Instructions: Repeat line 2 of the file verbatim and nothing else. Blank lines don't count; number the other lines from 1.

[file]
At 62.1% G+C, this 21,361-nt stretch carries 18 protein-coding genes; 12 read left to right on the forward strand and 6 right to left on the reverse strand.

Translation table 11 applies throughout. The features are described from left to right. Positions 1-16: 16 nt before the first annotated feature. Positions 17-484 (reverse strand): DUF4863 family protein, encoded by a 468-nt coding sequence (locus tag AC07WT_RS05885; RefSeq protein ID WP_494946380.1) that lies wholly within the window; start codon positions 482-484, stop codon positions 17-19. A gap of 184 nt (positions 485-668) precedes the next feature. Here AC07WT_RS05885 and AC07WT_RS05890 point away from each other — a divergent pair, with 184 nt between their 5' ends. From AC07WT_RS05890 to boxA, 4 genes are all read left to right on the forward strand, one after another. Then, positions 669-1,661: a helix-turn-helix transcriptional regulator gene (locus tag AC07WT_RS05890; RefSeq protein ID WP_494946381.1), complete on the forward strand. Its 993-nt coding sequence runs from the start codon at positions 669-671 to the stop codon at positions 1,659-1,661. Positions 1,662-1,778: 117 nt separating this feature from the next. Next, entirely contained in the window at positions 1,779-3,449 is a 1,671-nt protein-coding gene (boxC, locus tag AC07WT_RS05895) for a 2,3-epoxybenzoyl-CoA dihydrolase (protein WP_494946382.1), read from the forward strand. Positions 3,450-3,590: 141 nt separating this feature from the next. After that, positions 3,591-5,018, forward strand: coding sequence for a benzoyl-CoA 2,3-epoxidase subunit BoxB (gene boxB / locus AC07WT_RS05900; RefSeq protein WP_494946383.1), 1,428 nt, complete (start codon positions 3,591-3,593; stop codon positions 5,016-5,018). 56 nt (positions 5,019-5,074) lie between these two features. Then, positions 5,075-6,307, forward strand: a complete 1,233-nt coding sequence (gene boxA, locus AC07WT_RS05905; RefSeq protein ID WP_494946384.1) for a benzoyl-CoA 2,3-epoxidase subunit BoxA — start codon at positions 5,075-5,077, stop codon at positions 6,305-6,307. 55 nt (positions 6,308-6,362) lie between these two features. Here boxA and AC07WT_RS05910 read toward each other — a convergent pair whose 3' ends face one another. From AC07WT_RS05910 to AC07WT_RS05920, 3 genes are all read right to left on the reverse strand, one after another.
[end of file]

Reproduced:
Translation table 11 applies throughout. The features are described from left to right. Positions 1-16: 16 nt before the first annotated feature. Positions 17-484 (reverse strand): DUF4863 family protein, encoded by a 468-nt coding sequence (locus tag AC07WT_RS05885; RefSeq protein ID WP_494946380.1) that lies wholly within the window; start codon positions 482-484, stop codon positions 17-19. A gap of 184 nt (positions 485-668) precedes the next feature. Here AC07WT_RS05885 and AC07WT_RS05890 point away from each other — a divergent pair, with 184 nt between their 5' ends. From AC07WT_RS05890 to boxA, 4 genes are all read left to right on the forward strand, one after another. Then, positions 669-1,661: a helix-turn-helix transcriptional regulator gene (locus tag AC07WT_RS05890; RefSeq protein ID WP_494946381.1), complete on the forward strand. Its 993-nt coding sequence runs from the start codon at positions 669-671 to the stop codon at positions 1,659-1,661. Positions 1,662-1,778: 117 nt separating this feature from the next. Next, entirely contained in the window at positions 1,779-3,449 is a 1,671-nt protein-coding gene (boxC, locus tag AC07WT_RS05895) for a 2,3-epoxybenzoyl-CoA dihydrolase (protein WP_494946382.1), read from the forward strand. Positions 3,450-3,590: 141 nt separating this feature from the next. After that, positions 3,591-5,018, forward strand: coding sequence for a benzoyl-CoA 2,3-epoxidase subunit BoxB (gene boxB / locus AC07WT_RS05900; RefSeq protein WP_494946383.1), 1,428 nt, complete (start codon positions 3,591-3,593; stop codon positions 5,016-5,018). 56 nt (positions 5,019-5,074) lie between these two features. Then, positions 5,075-6,307, forward strand: a complete 1,233-nt coding sequence (gene boxA, locus AC07WT_RS05905; RefSeq protein ID WP_494946384.1) for a benzoyl-CoA 2,3-epoxidase subunit BoxA — start codon at positions 5,075-5,077, stop codon at positions 6,305-6,307. 55 nt (positions 6,308-6,362) lie between these two features. Here boxA and AC07WT_RS05910 read toward each other — a convergent pair whose 3' ends face one another. From AC07WT_RS05910 to AC07WT_RS05920, 3 genes are all read right to left on the reverse strand, one after another.